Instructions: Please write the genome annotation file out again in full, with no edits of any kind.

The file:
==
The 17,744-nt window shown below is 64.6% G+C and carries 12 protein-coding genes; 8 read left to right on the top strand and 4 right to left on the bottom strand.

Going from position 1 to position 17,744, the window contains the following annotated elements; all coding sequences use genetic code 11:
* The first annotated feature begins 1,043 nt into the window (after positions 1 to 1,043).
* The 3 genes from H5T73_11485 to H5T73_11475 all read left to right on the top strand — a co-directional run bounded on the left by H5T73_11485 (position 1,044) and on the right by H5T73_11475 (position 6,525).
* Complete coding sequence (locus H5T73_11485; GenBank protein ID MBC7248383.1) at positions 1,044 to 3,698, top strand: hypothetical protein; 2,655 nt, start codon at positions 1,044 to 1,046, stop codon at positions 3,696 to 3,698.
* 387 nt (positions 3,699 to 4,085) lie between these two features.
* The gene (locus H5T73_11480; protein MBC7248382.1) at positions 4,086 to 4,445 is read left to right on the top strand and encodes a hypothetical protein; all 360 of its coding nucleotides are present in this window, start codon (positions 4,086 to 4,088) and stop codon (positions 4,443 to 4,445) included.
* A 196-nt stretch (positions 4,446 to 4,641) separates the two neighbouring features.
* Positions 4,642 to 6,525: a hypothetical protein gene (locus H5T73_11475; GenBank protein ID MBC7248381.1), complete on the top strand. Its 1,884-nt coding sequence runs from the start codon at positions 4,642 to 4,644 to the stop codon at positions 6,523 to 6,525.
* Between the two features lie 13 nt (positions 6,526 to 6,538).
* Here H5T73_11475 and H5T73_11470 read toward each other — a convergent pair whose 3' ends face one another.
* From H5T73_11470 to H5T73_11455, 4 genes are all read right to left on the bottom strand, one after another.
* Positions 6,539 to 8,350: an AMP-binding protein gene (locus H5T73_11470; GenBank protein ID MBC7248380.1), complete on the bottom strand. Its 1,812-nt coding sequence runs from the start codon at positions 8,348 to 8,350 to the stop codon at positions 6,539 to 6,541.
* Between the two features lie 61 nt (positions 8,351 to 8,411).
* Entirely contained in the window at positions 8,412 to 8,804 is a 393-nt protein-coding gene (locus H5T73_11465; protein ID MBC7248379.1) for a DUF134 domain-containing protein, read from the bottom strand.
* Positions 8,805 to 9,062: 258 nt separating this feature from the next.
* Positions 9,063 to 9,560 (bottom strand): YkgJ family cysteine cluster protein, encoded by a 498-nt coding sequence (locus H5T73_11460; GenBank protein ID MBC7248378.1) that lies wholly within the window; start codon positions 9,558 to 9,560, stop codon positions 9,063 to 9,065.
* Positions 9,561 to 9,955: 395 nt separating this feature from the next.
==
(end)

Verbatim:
The 17,744-nt window shown below is 64.6% G+C and carries 12 protein-coding genes; 8 read left to right on the top strand and 4 right to left on the bottom strand.

Going from position 1 to position 17,744, the window contains the following annotated elements; all coding sequences use genetic code 11:
* The first annotated feature begins 1,043 nt into the window (after positions 1 to 1,043).
* The 3 genes from H5T73_11485 to H5T73_11475 all read left to right on the top strand — a co-directional run bounded on the left by H5T73_11485 (position 1,044) and on the right by H5T73_11475 (position 6,525).
* Complete coding sequence (locus H5T73_11485; GenBank protein ID MBC7248383.1) at positions 1,044 to 3,698, top strand: hypothetical protein; 2,655 nt, start codon at positions 1,044 to 1,046, stop codon at positions 3,696 to 3,698.
* 387 nt (positions 3,699 to 4,085) lie between these two features.
* The gene (locus H5T73_11480; protein MBC7248382.1) at positions 4,086 to 4,445 is read left to right on the top strand and encodes a hypothetical protein; all 360 of its coding nucleotides are present in this window, start codon (positions 4,086 to 4,088) and stop codon (positions 4,443 to 4,445) included.
* A 196-nt stretch (positions 4,446 to 4,641) separates the two neighbouring features.
* Positions 4,642 to 6,525: a hypothetical protein gene (locus H5T73_11475; GenBank protein ID MBC7248381.1), complete on the top strand. Its 1,884-nt coding sequence runs from the start codon at positions 4,642 to 4,644 to the stop codon at positions 6,523 to 6,525.
* Between the two features lie 13 nt (positions 6,526 to 6,538).
* Here H5T73_11475 and H5T73_11470 read toward each other — a convergent pair whose 3' ends face one another.
* From H5T73_11470 to H5T73_11455, 4 genes are all read right to left on the bottom strand, one after another.
* Positions 6,539 to 8,350: an AMP-binding protein gene (locus H5T73_11470; GenBank protein ID MBC7248380.1), complete on the bottom strand. Its 1,812-nt coding sequence runs from the start codon at positions 8,348 to 8,350 to the stop codon at positions 6,539 to 6,541.
* Between the two features lie 61 nt (positions 8,351 to 8,411).
* Entirely contained in the window at positions 8,412 to 8,804 is a 393-nt protein-coding gene (locus H5T73_11465; protein ID MBC7248379.1) for a DUF134 domain-containing protein, read from the bottom strand.
* Positions 8,805 to 9,062: 258 nt separating this feature from the next.
* Positions 9,063 to 9,560 (bottom strand): YkgJ family cysteine cluster protein, encoded by a 498-nt coding sequence (locus H5T73_11460; GenBank protein ID MBC7248378.1) that lies wholly within the window; start codon positions 9,558 to 9,560, stop codon positions 9,063 to 9,065.
* Positions 9,561 to 9,955: 395 nt separating this feature from the next.